CICCC Update—11 October 2001 Meeting

New arrangements for storing benzene at Coode Island

The CICCC meeting on 11 October was advised that Melbourne Ports Corporation has given Terminals a six month extension of their leases east of Mackenzie Road, until July 2004. In spite of Government pronouncements in the past that the Terminals must quit by early 2004 due to contractual commitments to P& O Ports, it is apparent that the situation at Coode Island is still volatile.

Concurrently, on 2 October 2001 EPA issued Terminals a licence amendment requiring immediate improvements to the Vapour Emission Control System (VECS). The carbon bed filters must be changed monthly (rather than annually), emission levels reduced, and the number of tanks reduced. Terminals must submit a proposal for a new VECS system by 19 November 2001, and have it in operation by 1 July 2002.

George Horman, Terminals Victorian Manager, told the meeting that Huntsman Chemicals, the major user of benzene, is contributing a significant sum to improve the benzene emissions. Terminals’ benzene storage capacity at Coode Island will be reduced from 15,000 tonnes to 9,000 tonnes, with its largest tank being taken out of service. The new VECS system will include combustion (as was provided for in Terminals now redundant Works Approval for the BP site), and will be capable of handling vapours from many chemicals stored at the facility.

Timing implications

The demolition of the plant east of Mackenzie Road is anticipated to take 4 months, and the bio-remediation a further 14 months. In order to vacate the site by the new limit of July 2004, benzene storage will cease at the end of 2002. This is six months before the date Marstel hope to come on line—June 2003. EPA confirmed that Marstel had not yet submitted a draft Works Approval application, but were hoping to do it as quickly as possible. Should these timelines remain incompatible, the implication is that there will be a loss of capacity to store the two highest volume products, benzene and propylene oxide, on Coode for many months.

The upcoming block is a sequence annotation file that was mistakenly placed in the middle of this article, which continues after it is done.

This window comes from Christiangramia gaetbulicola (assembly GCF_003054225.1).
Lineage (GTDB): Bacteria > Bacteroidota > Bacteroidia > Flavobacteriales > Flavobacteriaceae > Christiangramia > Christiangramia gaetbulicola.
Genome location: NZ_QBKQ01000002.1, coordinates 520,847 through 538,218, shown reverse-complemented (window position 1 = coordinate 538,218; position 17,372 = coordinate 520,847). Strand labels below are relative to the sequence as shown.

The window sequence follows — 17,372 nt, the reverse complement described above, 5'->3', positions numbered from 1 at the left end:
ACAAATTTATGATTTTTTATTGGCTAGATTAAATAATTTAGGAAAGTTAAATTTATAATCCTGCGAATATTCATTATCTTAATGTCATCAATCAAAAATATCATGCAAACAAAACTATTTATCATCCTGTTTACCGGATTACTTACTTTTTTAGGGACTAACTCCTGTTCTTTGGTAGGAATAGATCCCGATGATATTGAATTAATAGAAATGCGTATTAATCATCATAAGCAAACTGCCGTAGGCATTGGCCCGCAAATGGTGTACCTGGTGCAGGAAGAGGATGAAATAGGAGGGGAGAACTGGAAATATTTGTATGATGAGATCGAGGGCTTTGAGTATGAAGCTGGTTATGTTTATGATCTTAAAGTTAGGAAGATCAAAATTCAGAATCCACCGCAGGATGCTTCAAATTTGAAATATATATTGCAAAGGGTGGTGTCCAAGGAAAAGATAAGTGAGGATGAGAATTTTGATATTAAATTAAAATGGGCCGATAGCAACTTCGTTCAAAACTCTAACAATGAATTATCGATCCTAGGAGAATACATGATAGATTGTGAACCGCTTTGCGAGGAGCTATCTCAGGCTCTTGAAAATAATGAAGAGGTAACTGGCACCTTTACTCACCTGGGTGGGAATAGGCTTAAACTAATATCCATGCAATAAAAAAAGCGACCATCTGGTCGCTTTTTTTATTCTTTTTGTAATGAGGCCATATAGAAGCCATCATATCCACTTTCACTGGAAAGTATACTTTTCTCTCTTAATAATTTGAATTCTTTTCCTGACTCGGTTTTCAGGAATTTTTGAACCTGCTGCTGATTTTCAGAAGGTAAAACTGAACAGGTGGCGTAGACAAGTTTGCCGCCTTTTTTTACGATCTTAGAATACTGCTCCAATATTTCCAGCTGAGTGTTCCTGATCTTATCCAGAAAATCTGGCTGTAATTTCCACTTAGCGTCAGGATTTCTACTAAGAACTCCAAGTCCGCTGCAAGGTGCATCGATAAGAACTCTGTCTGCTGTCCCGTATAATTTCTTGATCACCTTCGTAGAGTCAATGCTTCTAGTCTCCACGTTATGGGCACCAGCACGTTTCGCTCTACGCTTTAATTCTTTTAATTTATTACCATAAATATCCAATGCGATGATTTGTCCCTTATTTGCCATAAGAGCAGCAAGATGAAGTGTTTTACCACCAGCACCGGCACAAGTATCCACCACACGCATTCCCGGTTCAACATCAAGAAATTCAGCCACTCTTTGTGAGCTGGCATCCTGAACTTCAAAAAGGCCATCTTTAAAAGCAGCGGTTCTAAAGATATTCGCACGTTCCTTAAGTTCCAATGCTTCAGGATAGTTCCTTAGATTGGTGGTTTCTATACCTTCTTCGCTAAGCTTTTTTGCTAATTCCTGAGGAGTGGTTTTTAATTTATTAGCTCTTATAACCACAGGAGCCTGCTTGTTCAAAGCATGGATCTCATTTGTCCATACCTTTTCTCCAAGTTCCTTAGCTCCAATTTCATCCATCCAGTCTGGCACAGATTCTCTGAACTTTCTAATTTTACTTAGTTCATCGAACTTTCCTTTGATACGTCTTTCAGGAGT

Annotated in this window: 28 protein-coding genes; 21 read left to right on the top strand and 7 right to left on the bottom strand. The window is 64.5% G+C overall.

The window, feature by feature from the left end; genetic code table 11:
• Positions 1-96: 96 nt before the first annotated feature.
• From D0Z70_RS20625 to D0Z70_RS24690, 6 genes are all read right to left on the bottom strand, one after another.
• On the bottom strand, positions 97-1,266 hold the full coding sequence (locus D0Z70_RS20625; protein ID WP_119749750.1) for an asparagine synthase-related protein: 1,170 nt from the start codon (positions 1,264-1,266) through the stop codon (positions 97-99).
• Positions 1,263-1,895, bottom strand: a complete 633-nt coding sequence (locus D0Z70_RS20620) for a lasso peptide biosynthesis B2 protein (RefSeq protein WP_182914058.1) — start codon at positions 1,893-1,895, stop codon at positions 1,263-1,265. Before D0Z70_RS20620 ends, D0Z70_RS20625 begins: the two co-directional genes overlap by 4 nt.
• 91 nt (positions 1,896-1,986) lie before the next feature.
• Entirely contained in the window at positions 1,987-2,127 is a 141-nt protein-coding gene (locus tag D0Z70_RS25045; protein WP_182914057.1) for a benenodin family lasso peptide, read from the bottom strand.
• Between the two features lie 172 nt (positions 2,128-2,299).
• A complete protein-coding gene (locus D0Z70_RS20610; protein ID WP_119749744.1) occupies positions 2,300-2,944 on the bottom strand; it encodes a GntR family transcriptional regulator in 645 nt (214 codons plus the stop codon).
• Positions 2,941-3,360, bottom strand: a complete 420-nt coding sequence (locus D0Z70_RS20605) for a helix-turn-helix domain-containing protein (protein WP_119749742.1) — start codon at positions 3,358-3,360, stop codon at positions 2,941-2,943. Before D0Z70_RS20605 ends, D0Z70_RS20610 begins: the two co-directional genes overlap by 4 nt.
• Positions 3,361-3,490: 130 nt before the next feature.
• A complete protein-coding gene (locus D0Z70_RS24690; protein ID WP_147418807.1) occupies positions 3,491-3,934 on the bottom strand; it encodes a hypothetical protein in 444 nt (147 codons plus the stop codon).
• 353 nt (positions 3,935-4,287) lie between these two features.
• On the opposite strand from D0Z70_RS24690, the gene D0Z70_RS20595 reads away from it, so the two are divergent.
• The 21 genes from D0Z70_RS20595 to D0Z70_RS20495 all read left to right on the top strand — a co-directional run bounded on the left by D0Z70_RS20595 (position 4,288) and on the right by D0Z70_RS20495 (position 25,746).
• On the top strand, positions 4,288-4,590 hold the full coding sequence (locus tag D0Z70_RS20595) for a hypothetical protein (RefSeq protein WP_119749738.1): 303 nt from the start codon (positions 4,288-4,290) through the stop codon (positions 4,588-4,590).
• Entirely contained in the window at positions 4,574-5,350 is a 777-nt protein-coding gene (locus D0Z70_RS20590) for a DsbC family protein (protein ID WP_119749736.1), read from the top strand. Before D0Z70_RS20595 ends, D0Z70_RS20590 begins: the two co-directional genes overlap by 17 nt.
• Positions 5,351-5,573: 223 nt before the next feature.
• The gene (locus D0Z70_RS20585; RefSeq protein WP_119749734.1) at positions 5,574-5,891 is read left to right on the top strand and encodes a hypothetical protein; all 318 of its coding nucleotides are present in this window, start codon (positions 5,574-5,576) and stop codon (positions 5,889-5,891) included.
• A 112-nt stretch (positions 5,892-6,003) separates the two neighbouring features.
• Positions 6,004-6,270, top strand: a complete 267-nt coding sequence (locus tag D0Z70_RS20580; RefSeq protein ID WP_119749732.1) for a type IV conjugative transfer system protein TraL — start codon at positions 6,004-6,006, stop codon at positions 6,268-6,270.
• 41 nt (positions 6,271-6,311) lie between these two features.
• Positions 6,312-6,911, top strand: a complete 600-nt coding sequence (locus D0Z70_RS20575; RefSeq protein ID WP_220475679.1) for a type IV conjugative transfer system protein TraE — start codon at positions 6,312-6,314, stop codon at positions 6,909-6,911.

Groundwater and soil contamination

Alex Mikov of ERM Consultants presented the results of ongoing monitoring and treatment of soil and water contamination at Coode Island. Significant contamination has been found, with a mix of chemicals stored by Terminals and others at the Island over the years, and including contaminants introduced when Coode Island was first reclaimed many years ago.

Along the edge of the Maribyrnong River, adjacent to the western tank sites where Terminals will have an ongoing operation, a reduction of contaminants in the groundwater has been achieved in recent months. A “sparge” soil vapour extraction system has been piloted, where high-pressure air is injected into the ground, and return air and contaminants are collected. This will be an ongoing operation.

At the sites to be vacated east of Mackenzie Road, a quite different approach will be taken. Here, after the existing tanks are demolished, the top one and a half metres of soil will be excavated and placed in bio-piles, where biological processes will largely convert the contaminants to safe forms. The treated soil will then be returned to where it came from.

Ambient air quality monitoring

EPA and Terminals advised the Committee that the $30,000 air quality monitoring program to be funded by Terminals had been awarded to the firm Air Water Noise, following consultation with the community and environment groups members on CICCC and the Hazardous Materials Action Group. Four sites (north, south and west of Coode Island) have been selected, and six 24-hour samples will be collected and analysed for a wide range of chemicals. The results will be reported by 31 December 2001.

Emergency communication

Robyn Betts of The office of the Emergency Services Commissioner told the Committee about the development of a community information and alert system for the communities surrounding Coode Island and environs. The four areas of the work are:– community engagement and consultation; identifying and strengthening stakeholder partnerships and collaboration; identifying and assessing current procedures and activities related to public information and community consultation and alerting; and identifying criteria to analyse and evaluate new technology and current alerting systems.

Robyn advised that between now and December there will be a community consultation process, including a questionnaire. CICCC Combined Environment Groups member, Peter Brotherton, expressed appreciation at being informed of the processes being undertaken, but expressed concern that the knowledge and expertise of CICCC members had not been tapped to date, particularly with respect to the content of the questionnaire.

Next meeting of the CICCC

Members of the public are welcome to attend the next meeting of the CICCC on Thursday 8th November 2001 at the Maribyrnong Town Hall on the corner of Hyde and Napier Streets, Footscray at 6.30 pm.

Robin Saunders, Chair CICCC, 16 October 2001